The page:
As far as the overall story and setting goes, lovers of Southern Gothic, true crime, and the first season of True Detective will likely enjoy this book. There are a lot of dark and twisty elements: the serial killer targets young girls and buries them in white gowns, holding candles and wearing cross necklaces. There’s a whole lot of religious symbolism and creepiness about how this serial killer is trying to “save” these girls. And the cult-like aspects that surround the crimes and the suspects can really get the shivers going. The suspense kept me reading, and I was able to finish this book much quicker than expected. There was even one small twist towards the end that had me saying, “WTF!” That aside…
Let’s talk about the details. Rita Herron certainly knows her terminology when it comes to crime and investigations. But there was so much use of technical and procedural terminology that it really took away from being able to fully dive into the story and the characters. I love true crime – I watch a lot of Investigation Discovery, listen to a lot of crime podcasts, and I truly enjoy reading a fiction thriller or a true crime novel every once in a while. I too am familiar with terminology and procedures, and while I usually appreciate its use in a book as it helps me understand and believe in the story, the amount of detail in this story was just too distracting. It just made the story too choppy and didn’t let it flow. I also feel like there wasn’t enough detail where I would have wanted it most – in the characters. While I learned much about crime scene investigation, I didn’t learn much about the characters and saw little to no character development over the life of the story.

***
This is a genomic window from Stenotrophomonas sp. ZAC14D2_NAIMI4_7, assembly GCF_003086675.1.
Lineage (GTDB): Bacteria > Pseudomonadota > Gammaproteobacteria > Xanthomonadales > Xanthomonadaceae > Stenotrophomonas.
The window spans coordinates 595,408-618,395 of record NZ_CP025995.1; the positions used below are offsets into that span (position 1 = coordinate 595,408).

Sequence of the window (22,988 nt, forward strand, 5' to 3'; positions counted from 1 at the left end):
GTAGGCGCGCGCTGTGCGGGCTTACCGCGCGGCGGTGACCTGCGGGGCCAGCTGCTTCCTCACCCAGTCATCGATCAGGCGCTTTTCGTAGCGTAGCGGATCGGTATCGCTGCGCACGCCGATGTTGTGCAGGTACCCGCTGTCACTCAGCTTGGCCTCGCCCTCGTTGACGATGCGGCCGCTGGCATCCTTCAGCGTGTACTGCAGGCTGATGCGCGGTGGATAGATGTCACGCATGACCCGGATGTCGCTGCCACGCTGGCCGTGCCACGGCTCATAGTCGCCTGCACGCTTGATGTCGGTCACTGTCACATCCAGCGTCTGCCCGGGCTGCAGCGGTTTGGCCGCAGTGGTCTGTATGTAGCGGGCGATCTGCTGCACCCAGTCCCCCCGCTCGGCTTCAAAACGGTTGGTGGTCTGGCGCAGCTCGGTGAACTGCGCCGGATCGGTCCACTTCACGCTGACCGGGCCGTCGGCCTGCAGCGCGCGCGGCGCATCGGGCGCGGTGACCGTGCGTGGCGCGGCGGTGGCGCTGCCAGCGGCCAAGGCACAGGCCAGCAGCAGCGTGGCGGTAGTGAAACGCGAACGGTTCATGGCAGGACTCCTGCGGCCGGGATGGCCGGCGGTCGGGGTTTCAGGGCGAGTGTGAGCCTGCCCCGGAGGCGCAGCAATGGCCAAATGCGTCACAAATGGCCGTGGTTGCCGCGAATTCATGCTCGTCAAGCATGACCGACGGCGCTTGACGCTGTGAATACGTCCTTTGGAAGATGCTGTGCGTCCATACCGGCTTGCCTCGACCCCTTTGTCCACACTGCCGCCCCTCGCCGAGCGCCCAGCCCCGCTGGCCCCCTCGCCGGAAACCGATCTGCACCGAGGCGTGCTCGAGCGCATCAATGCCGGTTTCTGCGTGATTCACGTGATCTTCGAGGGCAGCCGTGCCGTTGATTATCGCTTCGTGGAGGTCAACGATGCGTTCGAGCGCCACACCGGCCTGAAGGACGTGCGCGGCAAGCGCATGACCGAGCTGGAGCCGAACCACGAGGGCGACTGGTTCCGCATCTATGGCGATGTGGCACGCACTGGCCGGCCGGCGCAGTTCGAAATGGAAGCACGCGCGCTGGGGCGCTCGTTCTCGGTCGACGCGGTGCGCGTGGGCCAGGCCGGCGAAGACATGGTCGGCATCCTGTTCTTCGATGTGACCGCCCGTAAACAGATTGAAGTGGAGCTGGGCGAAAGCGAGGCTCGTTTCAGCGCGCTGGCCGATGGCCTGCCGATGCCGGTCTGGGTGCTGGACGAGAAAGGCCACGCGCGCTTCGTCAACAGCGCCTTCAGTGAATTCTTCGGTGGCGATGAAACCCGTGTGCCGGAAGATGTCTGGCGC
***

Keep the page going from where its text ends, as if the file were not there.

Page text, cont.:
In the end, this book feels like two books, more of a thriller and less of a romance. In fact, I think the romantic elements of this book would only occupy a handful of the 326 pages. As a thriller, I give this book about a B, but as a romance I give it maybe a D. Honestly, it feels like the thriller was written and the romance elements were added at the end. Literally at the end. Throughout the whole book, there are brief mentions of Beth’s schoolgirl crush on Ian and there are shared looks and moments between the two, but they kiss maybe once and then about 280 pages in we get something more (it’s sex, the something more is sex). Outside of the very last pages, this is all we are given as a romantic plot. It felt rushed, forced, and mostly it just felt weird. If the last few pages had been left out, I probably would have felt much better about the way it all ended.
Just a side note: As mentioned above, this is the third book in a series. While I’m sure reading the first two books would have been helpful for some background info, I don’t feel like I missed out on too much by only reading this one. It can definitely be read as a stand-alone.
This book is available from:
All the Dead Girls by Rita Herron
November 22, 2017
Powered by WPeMatico